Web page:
Goldman Sachs said it expects a “significant” decline in U.S. inflation next year due to easing in supply chain constraints, a peak in shelter inflation and slower wage growth.
The U.S. lender on Sunday forecast core personal consumption expenditure (PCE) –– the Federal Reserve’s preferred measure of inflation –– falling to 2.9% by December 2023 from 5.1% currently.
The forecast comes as Fed governor Christopher Waller warned over the weekend that the central bank may consider slowing the pace of rate increases at its next meeting but that should not be seen as a “softening” in its commitment to lower inflation.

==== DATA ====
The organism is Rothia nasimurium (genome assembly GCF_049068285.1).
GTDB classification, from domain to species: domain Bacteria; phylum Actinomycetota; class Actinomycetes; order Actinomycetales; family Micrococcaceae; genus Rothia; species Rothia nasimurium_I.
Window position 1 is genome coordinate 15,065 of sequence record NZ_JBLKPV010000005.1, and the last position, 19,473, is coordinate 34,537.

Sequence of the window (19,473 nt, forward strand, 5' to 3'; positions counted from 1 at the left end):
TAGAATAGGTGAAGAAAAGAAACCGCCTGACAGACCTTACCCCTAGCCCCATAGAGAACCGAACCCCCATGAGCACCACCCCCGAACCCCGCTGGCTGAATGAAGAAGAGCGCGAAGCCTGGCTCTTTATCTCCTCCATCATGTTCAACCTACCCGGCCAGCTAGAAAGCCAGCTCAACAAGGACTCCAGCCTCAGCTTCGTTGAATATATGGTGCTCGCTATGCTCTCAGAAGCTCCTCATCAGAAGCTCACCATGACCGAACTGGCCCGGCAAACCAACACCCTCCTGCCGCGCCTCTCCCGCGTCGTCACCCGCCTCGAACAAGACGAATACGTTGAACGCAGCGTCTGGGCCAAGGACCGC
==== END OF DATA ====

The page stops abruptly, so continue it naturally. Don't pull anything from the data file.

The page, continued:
Data last week had shown that U.S. inflation cooled more than expected in October, raising bets that the Fed could temper its tightening cycle after delivering four consecutive 75 basis point hike this year.
Surging inflation and the Fed’s battle to control it has sent Treasury yields and the dollar soaring this year, knocking stocks. The S&P 500 (.SPX) is down around 16% so far this year, on track for its worst year since a financial crisis of 2008.